Confessed Russian spy in German military sentenced to 3.5 years

The defendant (L, front) stands next to his lawyer Marvin Schroth (R) in the courtroom of Duesseldorf Higher Regional Court. A 54-year-old German army officer who confessed to spying for Russia has been sentenced to three and a half years in prison by a court in Dusseldorf. Oliver Berg/dpa
The defendant (L, front) stands next to his lawyer Marvin Schroth (R) in the courtroom of Duesseldorf Higher Regional Court. A 54-year-old German army officer who confessed to spying for Russia has been sentenced to three and a half years in prison by a court in Dusseldorf. Oliver Berg/dpa

A 54-year-old German army officer who confessed to spying for Russia has been sentenced to three and a half years in prison by a court in Dusseldorf.

The man, a captain, had acknowledged betraying sensitive military information to the Russian secret services. He also joined the far-right Alternative for Germany (AfD) political party around the same time he offered himself up to Russian intelligence.

He also wrote to a politician with the far-left Die Linke party and made contact with a pro-Russian social media activist around the same time, expressing vehement opposition to German support for Ukraine in its war against the ongoing Russian invasion.

The verdict is not yet final and could still be appealed.

Prosecutors accused him of trying to serve as an agent for a hostile, ruthlessly aggressive foreign power.

German police officers arrested the man in Koblenz on August 9, and he has been held in custody since then. The incident was one of several Russian spy scandals that have rocked Germany in recent months and heightened concerns about security in the country.

The officer burned 123 documents - including 1,400 pages of classified material - onto a CD on May 3, 2023 and printed out a few excerpts on paper. He was then photographed dropping an envelope into the letter box of the Russian Consulate General in Bonn the next day.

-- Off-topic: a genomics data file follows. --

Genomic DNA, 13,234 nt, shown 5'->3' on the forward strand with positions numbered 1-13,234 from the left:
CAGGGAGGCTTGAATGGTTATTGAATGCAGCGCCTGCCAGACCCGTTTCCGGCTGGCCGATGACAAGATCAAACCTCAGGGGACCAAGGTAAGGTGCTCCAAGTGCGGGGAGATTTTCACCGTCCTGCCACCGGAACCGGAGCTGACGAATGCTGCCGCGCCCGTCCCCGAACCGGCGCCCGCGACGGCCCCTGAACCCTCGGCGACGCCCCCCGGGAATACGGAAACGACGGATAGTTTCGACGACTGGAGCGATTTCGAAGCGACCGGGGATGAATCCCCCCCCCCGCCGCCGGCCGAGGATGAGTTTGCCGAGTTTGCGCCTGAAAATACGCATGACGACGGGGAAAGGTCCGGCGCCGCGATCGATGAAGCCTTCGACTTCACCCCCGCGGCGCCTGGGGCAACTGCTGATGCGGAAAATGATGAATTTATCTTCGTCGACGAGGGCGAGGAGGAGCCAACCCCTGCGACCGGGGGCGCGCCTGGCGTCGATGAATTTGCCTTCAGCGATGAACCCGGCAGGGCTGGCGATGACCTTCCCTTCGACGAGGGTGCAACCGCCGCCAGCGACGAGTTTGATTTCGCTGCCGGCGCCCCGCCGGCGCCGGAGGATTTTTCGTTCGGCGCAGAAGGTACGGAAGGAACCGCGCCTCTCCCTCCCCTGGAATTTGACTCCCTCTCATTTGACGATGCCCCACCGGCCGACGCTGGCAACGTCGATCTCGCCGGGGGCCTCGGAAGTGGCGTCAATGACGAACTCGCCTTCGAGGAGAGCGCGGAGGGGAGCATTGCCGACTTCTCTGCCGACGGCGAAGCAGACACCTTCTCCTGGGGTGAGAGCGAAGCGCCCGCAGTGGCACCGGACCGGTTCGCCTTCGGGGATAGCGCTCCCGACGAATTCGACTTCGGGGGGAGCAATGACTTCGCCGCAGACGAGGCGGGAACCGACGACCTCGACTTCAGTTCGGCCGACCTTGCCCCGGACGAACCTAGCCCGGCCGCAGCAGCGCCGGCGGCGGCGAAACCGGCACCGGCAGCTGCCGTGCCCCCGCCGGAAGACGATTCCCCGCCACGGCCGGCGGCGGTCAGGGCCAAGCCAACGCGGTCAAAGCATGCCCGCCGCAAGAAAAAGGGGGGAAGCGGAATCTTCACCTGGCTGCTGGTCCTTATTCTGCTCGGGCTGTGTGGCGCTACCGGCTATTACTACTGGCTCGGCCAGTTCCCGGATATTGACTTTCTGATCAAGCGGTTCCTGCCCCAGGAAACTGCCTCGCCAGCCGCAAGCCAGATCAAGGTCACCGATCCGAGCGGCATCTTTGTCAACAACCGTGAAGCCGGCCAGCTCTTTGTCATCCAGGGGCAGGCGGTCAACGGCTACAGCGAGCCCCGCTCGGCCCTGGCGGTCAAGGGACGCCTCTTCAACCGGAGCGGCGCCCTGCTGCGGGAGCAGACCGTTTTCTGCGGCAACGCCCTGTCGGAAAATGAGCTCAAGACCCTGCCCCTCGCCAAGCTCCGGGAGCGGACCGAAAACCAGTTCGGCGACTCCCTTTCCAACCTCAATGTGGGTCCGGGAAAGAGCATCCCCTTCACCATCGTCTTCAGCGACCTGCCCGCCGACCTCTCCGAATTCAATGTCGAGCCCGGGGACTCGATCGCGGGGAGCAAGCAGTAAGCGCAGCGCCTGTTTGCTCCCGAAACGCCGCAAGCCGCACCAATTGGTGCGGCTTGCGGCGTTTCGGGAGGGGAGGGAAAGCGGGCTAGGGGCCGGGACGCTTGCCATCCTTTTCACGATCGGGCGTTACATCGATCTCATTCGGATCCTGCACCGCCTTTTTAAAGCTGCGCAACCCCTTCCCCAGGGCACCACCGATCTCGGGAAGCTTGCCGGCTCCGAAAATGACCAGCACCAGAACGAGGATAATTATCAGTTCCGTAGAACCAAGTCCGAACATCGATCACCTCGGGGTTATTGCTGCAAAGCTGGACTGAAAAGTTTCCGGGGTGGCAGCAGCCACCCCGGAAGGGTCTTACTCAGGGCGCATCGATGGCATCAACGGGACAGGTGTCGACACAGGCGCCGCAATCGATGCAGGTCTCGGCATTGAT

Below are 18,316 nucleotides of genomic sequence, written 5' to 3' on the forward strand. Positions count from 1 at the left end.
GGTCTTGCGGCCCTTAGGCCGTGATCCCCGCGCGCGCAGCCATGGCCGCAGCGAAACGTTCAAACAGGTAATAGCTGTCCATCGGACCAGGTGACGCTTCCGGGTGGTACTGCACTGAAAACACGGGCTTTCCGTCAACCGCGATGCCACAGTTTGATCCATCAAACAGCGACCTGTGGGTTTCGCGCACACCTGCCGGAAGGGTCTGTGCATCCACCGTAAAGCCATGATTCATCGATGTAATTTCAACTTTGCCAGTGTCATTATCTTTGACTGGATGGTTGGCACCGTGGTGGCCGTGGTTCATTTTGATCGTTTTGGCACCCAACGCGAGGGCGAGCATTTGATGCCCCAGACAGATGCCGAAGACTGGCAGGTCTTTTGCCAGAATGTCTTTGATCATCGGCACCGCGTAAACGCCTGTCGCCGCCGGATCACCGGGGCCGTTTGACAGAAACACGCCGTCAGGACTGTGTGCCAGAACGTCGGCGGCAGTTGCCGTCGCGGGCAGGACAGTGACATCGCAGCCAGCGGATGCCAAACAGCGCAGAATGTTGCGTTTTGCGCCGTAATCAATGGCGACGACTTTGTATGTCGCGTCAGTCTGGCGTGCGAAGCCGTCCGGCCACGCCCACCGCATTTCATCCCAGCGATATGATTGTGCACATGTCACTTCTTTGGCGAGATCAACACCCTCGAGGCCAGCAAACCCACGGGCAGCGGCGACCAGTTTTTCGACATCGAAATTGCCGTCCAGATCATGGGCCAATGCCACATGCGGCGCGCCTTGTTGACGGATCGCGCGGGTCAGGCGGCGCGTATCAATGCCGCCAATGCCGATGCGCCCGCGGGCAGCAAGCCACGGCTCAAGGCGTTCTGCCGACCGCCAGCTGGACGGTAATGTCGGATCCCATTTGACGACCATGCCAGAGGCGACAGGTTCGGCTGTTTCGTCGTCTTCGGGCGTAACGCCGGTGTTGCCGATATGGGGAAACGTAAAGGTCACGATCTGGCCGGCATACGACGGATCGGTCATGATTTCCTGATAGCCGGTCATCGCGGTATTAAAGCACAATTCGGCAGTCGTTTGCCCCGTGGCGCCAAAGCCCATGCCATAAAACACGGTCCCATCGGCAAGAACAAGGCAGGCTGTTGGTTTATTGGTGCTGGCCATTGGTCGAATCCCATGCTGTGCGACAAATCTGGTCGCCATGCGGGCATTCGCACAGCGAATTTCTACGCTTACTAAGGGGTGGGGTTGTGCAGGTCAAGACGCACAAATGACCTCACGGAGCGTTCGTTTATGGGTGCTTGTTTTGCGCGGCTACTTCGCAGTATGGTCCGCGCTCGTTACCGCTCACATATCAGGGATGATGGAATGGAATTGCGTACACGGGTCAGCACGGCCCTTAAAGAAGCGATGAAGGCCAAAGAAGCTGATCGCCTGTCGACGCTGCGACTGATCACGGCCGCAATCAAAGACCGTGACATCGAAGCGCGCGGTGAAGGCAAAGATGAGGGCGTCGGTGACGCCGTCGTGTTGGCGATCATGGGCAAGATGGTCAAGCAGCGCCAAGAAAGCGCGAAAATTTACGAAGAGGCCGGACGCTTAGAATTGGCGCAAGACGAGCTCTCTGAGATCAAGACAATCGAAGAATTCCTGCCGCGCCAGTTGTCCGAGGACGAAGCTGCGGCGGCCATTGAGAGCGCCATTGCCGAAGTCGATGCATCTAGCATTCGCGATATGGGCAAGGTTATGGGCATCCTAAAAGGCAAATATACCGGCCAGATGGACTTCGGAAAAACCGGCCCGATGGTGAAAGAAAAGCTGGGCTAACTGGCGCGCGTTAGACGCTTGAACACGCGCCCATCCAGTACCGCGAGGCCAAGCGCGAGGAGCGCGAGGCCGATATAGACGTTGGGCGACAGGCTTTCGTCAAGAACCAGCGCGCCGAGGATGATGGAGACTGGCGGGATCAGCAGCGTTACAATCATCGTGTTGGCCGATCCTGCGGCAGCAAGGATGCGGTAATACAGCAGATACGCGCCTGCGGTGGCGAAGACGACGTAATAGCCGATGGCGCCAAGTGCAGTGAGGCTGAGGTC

He contended that the CD was not in the envelope, but the court found that claim implausible.

The captain was employed in a military office responsible for the development of military equipment and information technology.

The documents likely contained classified details of German military procurement projects for electronic reconnaissance and combat management. Prosecutors argued that, in the hands of a foreign power, that information would have disadvantages for Germany's defence capabilities.

The defendant himself advertised the value of the information in an accompanying letter to the Russians, saying that it could mean "a considerable plus for the Russian armed forces and the Russian Federation."

He included his name and a telephone number, but did not hear back from Russian officials.

He did not give up, however, and also wrote to the Russian embassy in Berlin to offer information.

"What in God's name caused the defendant to do what he did?" asked presiding judge Lars Bachler during the sentencing hearing.

He faced a shorter prison sentence because the information he offered to the Russians was classified as official secrets. If he had also betrayed more sensitive state secrets, he could have faced more severe punishments up to a life sentence.

The court also considered it a mitigating factor that the man would lose his position in the German military, as well as his civil service pension, as a result of the verdict.

The captain had claimed that he was driven by fear of a nuclear escalation during Russia's invasion of Ukraine. His defence lawyer argued that he began consuming fake news, propaganda and conspiracies on the social media platforms Telegram and TikTok during a difficult stretch of professional work.

"It's the biggest cock-up I've ever made in my life," the defendant said in a closing statement to the court. He said that depression caused by chronic overwork had impaired his rational thinking.

His defence lawyer said that the decision came during a four-day period in which he destroyed everything he had built over a years-long career as a professional soldier: "Four days of betrayal in which he crossed red lines. Four days of complete failure."

At times, he was far removed from reality, his defence lawyer said. He also noted that the man has since quit the AfD party.

According to the court, he also claimed to be suffering from health problems which he blamed on a coronavirus vaccination.

A series of other espionage cases in Germany involving alleged Russian agents have attracted widespread attention.

In April, two Russian-German dual nationals were arrested for allegedly scouting potential targets for sabotage attacks on Gemran soil.

A high-ranking officer in Germany's BND foreign intelligence agency, meanwhile, remains on trial in Berlin on charges of treason for allegedly passing top secret information to Russian spies with the help of a co-defendant.